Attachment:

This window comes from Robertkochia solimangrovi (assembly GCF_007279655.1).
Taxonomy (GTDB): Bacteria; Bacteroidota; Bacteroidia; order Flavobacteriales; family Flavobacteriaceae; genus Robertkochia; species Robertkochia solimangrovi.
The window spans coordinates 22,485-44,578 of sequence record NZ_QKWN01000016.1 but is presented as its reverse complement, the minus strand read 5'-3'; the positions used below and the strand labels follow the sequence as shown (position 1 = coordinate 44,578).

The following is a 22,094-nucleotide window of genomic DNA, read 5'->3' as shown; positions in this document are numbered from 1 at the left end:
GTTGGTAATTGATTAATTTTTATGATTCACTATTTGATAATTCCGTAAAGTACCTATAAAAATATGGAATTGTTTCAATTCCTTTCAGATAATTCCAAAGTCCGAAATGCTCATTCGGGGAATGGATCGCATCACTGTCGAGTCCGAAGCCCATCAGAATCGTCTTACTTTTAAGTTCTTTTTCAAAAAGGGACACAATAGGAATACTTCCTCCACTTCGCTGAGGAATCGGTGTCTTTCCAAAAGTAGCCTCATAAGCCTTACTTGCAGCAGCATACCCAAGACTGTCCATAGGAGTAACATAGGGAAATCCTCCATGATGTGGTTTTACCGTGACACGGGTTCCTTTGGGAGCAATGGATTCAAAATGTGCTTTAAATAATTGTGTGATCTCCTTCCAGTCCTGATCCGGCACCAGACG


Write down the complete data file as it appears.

This window comes from Robertkochia solimangrovi (assembly GCF_007279655.1).
Taxonomy (GTDB): Bacteria; Bacteroidota; Bacteroidia; order Flavobacteriales; family Flavobacteriaceae; genus Robertkochia; species Robertkochia solimangrovi.
The window spans coordinates 22,485-44,578 of sequence record NZ_QKWN01000016.1 but is presented as its reverse complement, the minus strand read 5'-3'; the positions used below and the strand labels follow the sequence as shown (position 1 = coordinate 44,578).

The following is a 22,094-nucleotide window of genomic DNA, read 5'->3' as shown; positions in this document are numbered from 1 at the left end:
GTTGGTAATTGATTAATTTTTATGATTCACTATTTGATAATTCCGTAAAGTACCTATAAAAATATGGAATTGTTTCAATTCCTTTCAGATAATTCCAAAGTCCGAAATGCTCATTCGGGGAATGGATCGCATCACTGTCGAGTCCGAAGCCCATCAGAATCGTCTTACTTTTAAGTTCTTTTTCAAAAAGGGACACAATAGGAATACTTCCTCCACTTCGCTGAGGAATCGGTGTCTTTCCAAAAGTAGCCTCATAAGCCTTACTTGCAGCAGCATACCCAAGACTGTCCATAGGAGTAACATAGGGAAATCCTCCATGATGTGGTTTTACCGTGACACGGGTTCCTTTGGGAGCAATGGATTCAAAATGTGCTTTAAATAATTGTGTGATCTCCTTCCAGTCCTGATCCGGCACCAGACG